HF Interviews Norfolk’s Enforcer Shawn Thornton

By Corine Gatti

A banner posted at the Norfolk Scope is stained with acrylics that read the words: Shawn Thornton Enforcing 55. There is no doubt that sweater number 55 has become one of the Norfolk Admirals primary enforcer with his 281 penalty minutes since his trade from the St. John Maple Leafs in September. However, the road traveled has not been easy for the 25 year-old.

And this past regular season remained inchoate for Thornton, who remains a favorite among fans and local radio stations in Norfolk. But comparisons were immediately made due to the same playing style and an uncanny physique between him and former Admiral Aaron Downey. The buzz around the arena welcomed him instead of the banner that is now a backdrop to his performances on home ice. Thornton, who is also nicknamed, Sugar Shawn from his Junior League days, is tired of the comparisons of the former captain and verbally stresses that he is his own man.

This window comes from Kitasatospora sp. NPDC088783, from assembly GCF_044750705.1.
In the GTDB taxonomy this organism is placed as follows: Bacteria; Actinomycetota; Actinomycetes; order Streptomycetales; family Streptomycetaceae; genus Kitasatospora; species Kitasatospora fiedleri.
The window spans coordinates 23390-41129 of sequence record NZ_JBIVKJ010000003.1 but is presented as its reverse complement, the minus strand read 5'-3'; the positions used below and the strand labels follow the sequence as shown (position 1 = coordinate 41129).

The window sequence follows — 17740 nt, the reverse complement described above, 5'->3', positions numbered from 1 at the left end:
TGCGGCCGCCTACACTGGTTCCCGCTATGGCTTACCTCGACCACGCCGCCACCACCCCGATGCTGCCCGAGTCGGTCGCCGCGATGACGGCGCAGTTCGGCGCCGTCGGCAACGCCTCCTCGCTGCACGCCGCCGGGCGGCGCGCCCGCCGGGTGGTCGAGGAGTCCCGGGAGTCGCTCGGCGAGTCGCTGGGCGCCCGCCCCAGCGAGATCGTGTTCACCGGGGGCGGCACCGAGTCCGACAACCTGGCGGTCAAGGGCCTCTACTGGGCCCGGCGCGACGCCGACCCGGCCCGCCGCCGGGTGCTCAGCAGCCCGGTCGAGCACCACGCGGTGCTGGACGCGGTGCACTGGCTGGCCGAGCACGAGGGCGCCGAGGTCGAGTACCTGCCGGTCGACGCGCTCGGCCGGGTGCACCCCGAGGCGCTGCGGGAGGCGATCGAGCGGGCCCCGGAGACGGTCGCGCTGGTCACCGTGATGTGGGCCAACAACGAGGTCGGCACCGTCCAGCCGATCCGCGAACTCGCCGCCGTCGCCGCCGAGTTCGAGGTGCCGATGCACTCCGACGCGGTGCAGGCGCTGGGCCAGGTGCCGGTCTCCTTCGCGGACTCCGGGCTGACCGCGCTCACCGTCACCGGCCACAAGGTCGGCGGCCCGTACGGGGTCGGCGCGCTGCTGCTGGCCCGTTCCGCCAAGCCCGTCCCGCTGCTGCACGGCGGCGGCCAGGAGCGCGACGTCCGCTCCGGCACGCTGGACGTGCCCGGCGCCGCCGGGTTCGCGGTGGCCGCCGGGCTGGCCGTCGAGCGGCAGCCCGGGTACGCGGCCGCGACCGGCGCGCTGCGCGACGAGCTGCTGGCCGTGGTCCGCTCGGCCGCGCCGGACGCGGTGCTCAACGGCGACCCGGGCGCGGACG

We spent time with Ontario native after the teams practice before the best of five series against the Hershey Bears Friday night. The winger bruiser still damped-faced, came to the interview with a tan baseball cap, answering questions faster than he gets thrown in to the penalty box.

HF: Take us to the most significant date of career.

ST: It was when I was on the golf course with my friends and I got a call from my agent that Toronto drafted me in the seventh round. [Grinning] I didn’t believe him at first.

HF: Was hockey always your dream as kid?

ST: It is every kids dream in Canada to play professional hockey. It is a lifestyle
up there. I didn’t think I would be good enough to play but things worked out for me.

HF: How has the transition been for you from the Toronto locker room to the Norfolk
locker room?

ST: I played there for the last four years and they were not as close knit as the guys here. I never have been on a team where everyone gets along and has lunch together. Last year there were the clicks, the French would hang out with the French and so forth. Being a team is better than being a bunch of individuals.

HF: Can you comment on the comparisons that were made between you and Aaron Downey?

ST: I know Downs, and he is a good guy, but I am my own person and have my own identity.

HF: Was has been the most exciting part for you this season?

ST: I have not played in the playoff for five years, so to play in the playoffs is a big thing for me.